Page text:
My watch list
my.bionity.com  
Login  

Brodmann area



    A Brodmann area is a region in the brain cortex defined in many different species based on its cytoarchitecture. Cytoarchitecture is the organization of the cortex as observed when a tissue is stained for nerve cells.

Brodmann areas were originally defined by Korbinian Brodmann and referred to by numbers from 1 to 52. Some of the original areas have been subdivided further and referred to, e.g., as "23a" and "23b". The same number in different species does not necessarily represent structurally homologous areas.

Additional recommended knowledge

Contents

Brodmann areas for human & non-human primates

  • Areas 1, 2 & 3 - Primary Somatosensory Cortex (frequently referred to as Areas 3, 1, 2 by convention)
  • Area 4 - Primary Motor Cortex
  • Area 5 - Somatosensory Association Cortex
  • Area 6 - Pre-Motor and Supplementary Motor Cortex (Secondary Motor Cortex)
  • Area 7 - Somatosensory Association Cortex
  • Area 8 - Includes Frontal eye fields
  • Area 9 - Dorsolateral prefrontal cortex
  • Area 10 - Frontopolar area (most rostral part of superior and middle frontal gyri)
  • Area 11 - Orbitofrontal area (orbital and rectus gyri, plus part of the rostral part of the superior frontal gyrus)
  • Area 12 - Orbitofrontal area (used to be part of BA11, refers to the area between the superior frontal gyrus and the inferior rostral sulcus)
  • Area 13 and Area 14* - Insular cortex
  • Area 15* - Anterior Temporal Lobe
  • Area 17 - Primary Visual Cortex (V1)
  • Area 18 - Visual Association Cortex (V2)
  • Area 19 - V3
  • Area 20 - Inferior Temporal gyrus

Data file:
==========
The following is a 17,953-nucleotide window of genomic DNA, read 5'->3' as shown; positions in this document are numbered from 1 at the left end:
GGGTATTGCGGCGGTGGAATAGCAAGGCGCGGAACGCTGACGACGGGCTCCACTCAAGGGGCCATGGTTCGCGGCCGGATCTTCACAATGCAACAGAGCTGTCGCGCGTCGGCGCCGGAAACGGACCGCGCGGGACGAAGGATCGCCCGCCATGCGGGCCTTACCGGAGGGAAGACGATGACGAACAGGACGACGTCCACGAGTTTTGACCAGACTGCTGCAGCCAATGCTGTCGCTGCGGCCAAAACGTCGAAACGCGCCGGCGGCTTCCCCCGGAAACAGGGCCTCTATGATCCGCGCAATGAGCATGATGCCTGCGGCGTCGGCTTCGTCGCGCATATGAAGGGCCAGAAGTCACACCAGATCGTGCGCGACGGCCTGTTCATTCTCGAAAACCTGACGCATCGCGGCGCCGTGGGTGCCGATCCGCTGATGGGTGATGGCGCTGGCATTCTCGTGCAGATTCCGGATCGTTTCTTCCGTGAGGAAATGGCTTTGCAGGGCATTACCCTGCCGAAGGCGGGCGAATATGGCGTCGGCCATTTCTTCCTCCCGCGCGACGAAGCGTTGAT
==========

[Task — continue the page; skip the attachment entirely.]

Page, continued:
• Area 21 - Middle Temporal gyrus
  • Area 22 - Superior Temporal Gyrus, of which the rostral part participates to Wernicke's area
  • Area 23 - Ventral Posterior cingulate cortex
  • Area 24 - Ventral Anterior cingulate cortex
  • Area 25 - Subgenual cortex
  • Area 26 - Ectosplenial area
  • Area 28 - Posterior Entorhinal Cortex
  • Area 29 - Retrosplenial cingular cortex
  • Area 30 - Part of cingular cortex
  • Area 31 - Dorsal Posterior cingular cortex
  • Area 32 - Dorsal anterior cingulate cortex
  • Area 34 - Anterior Entorhinal Cortex (on the Parahippocampal gyrus)
  • Area 35 - Perirhinal cortex (on the Parahippocampal gyrus)
  • Area 36 - Parahippocampal cortex (on the Parahippocampal gyrus)
  • Area 37 - Fusiform gyrus
  • Area 38 - Temporopolar area (most rostral part of the superior and middle temporal gyri
  • Area 39 - Angular gyrus, part of Wernicke's area
  • Area 40 - Supramarginal gyrus part of Wernicke's area
  • Areas 41 & 42 - Primary and Auditory Association Cortex
  • Area 43 - Subcentral area (between insula and post/precentral gyrus)
  • Area 44 - pars opercularis, part of Broca's area
  • Area 45 - pars triangularis Broca's area
  • Area 46 - Dorsolateral prefrontal cortex
  • Area 47 - Inferior prefrontal gyrus
  • Area 48 - Retrosubicular area (a small part of the medial surface of the temporal lobe)
  • Area 52 - Parainsular area (at the junction of the temporal lobe and the insula)

(*) Area only found in non-human primates.

Criticism

When von Bonin and Bailey were to construct a brain map for the macaque monkey they found the description of Brodmann inadequate and wrote:

Brodmann (1907), it is true, prepared a map of the human brain which has been widely reproduced, but, unfortunately, the data on which it was based was never published[1]

They instead used the cytoarchitechtonic scheme of Constantin von Economo and Georg N. Koskinas published in 1925 which had the "only acceptable detailed description of the human cortex".

See also

References

  1. ^ Gerhardt von Bonin, Percival Bailey, The Neocortex of Macaca Mulatta, The University of Illinois Press, Urbana, Illinois, 1925.
 
This article is licensed under the GNU Free Documentation License. It uses material from the Wikipedia article "Brodmann_area". A list of authors is available in Wikipedia.
Your browser is not current. Microsoft Internet Explorer 6.0 does not support some functions on Chemie.DE